Newark Mayor Cory Booker’s political star is losing some luster in the closing weeks of his bid for Senate in New Jersey, prompting the favored Democrat to step up attacks on his long-shot Republican opponent.
Two consecutive polls of the race show Booker’s lead in the low double digits — down dramatically from late August and early September surveys that showed him leading former Bogota Mayor Steve Lonegan by between 25 and 35 points.
A survey Tuesday by Monmouth University showed Booker with 53 percent support, compared to Lonegan’s 40 percent support among likely voters. Last week, a Quinnipiac survey gave Booker a 12-point lead among likely voters.
In an interview with The Hill, Lonegan said it wasn’t surprising polls are tightening because he has been “working absolutely as hard as possible ... pounding away on our message, exposing Cory Booker for what he is.”
Lonegan said Booker is “not the big mythological candidate” that Democrats have touted.
“He made the tragic error of thinking he was the anointed candidate and spent two weeks running around California with the Hollywood elite,” Lonegan said.
Booker’s campaign insists it’s not concerned, but advisers say they plan to run hard in the final two weeks before the Oct. 16 special election to ensure a “comfortable” margin of victory.
Booker released his first negative ad Tuesday targeting Lonegan. The ad, titled “Done,” accuses the Republican of being “too extreme for New Jersey.”
It charges that Lonegan supports privatizing Social Security, banning abortion and favored shutting down the federal government.
Kevin Griffis, a spokesman for Booker, said the Democrat’s campaign had planned all along to focus attention on Lonegan’s positions and that the negativity had nothing to do with recent public polls, which they dispute.
“I think that what we’ve seen is that Mr. Lonegan’s base is to some degree coming home, starting to coalesce around him,” said Griffis.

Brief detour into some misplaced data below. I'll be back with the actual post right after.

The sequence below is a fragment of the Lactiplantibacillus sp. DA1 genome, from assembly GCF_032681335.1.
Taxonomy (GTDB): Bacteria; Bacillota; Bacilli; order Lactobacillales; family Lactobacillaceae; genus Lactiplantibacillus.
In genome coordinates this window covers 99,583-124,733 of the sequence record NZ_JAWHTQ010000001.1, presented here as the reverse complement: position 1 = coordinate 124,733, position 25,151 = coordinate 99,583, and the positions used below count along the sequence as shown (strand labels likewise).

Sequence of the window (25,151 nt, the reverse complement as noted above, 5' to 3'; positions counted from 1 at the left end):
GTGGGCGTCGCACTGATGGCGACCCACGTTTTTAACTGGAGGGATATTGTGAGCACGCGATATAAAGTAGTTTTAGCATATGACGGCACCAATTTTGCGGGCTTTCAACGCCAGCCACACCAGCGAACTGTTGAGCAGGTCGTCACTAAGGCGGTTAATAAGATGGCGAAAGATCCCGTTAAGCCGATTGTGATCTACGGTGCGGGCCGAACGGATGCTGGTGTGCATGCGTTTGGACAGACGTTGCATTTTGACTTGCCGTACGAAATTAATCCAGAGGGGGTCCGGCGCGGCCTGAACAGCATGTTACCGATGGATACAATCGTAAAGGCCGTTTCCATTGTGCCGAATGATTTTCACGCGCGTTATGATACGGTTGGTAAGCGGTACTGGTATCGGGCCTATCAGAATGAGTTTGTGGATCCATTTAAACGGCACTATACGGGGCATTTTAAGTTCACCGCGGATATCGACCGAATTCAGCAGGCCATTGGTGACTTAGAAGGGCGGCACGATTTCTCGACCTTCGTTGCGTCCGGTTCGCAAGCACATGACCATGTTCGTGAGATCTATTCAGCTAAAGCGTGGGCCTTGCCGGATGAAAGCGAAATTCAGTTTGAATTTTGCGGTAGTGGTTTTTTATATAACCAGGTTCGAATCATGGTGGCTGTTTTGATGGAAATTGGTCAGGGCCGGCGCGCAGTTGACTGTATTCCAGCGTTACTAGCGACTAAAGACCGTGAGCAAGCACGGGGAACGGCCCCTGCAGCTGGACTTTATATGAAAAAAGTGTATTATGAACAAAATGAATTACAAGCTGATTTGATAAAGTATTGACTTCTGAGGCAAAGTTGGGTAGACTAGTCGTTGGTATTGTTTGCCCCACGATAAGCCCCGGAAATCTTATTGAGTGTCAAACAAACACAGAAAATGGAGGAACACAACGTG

“We want to be sure at this point that people understand what kind of a candidate Lonegan is.”
Booker entered the race to replace the late Sen. Frank Lautenberg (D) as the prohibitive favorite. He came armed with high name recognition, a cadre of wealthy Hollywood backers and deep support among national Democrats, including President Obama.
Patrick Murray, director of the Monmouth University Polling Institute, said the likely voter screen accounts for some of the apparent narrowing of the race. Earlier surveys polled just registered voters.
The newest poll, however, also suggests Lonegan’s attacks on Booker’s perceived preoccupation with celebrity — Hollywood fundraisers have held two events for him during the campaign — are taking their toll.
“The one thing I do know has shrunk significantly is [Booker’s] popularity rating. He has taken a hit. If that keeps going unanswered, we would expect to see the margin shrink even more,” Murray said.
Fifty-four percent of likely voters in the state view Booker favorably in the Monmouth poll, a decline of 7 percentage points. His unfavorability rating increased 13 points.
Booker has faced scrutiny over his business interest, which was subsequently divested, in a tech startup that appeared to be going nowhere. He also endured negative reports about two homes he owned in Newark, one of which has sat empty and in disarray with little attention from the mayor.
Murray said Booker has suffered from being somewhat removed from the campaign trail, bouncing around the nation to raise money, not just for the special primary and general elections, but also the 2014 Senate election in the state.
Booker’s also received criticism for being unavailable to press. His relative silence has allowed a number of negative reports to take hold and feed into Lonegan’s narrative questioning Booker’s integrity.
“That Booker hasn’t made any gains, and that his lead seems to be shrinking is due to the fact that he simply hasn’t been engaged in the race the way his opponent is,” Murray said.
Lonegan said he thinks Booker’s drop in the polls is due to renewed scrutiny over the Democrat’s character and support for his own platform.
“It’s my powerful message that resonates with Americans, particularly with Reagan Democrats, union guys who go to church, as well as the fact that all these myths about [Booker] are melting,” said Lonegan.
While Lonegan is drawing support from fiscal conservatives in the New Jersey suburbs, the state is typically Democratic on social issues. Lonegan, who is pro-life and pro-gun, doesn’t align with much of the electorate on those issues.
Going negative on Lonegan won’t help Booker’s favorables, but they may tamp down Lonegan’s support at the 40-percent ceiling Democrats believe he faces on Oct. 16.
Lonegan says he is confident of victory.
“When we win, it’ll just be earth shaking,” he said.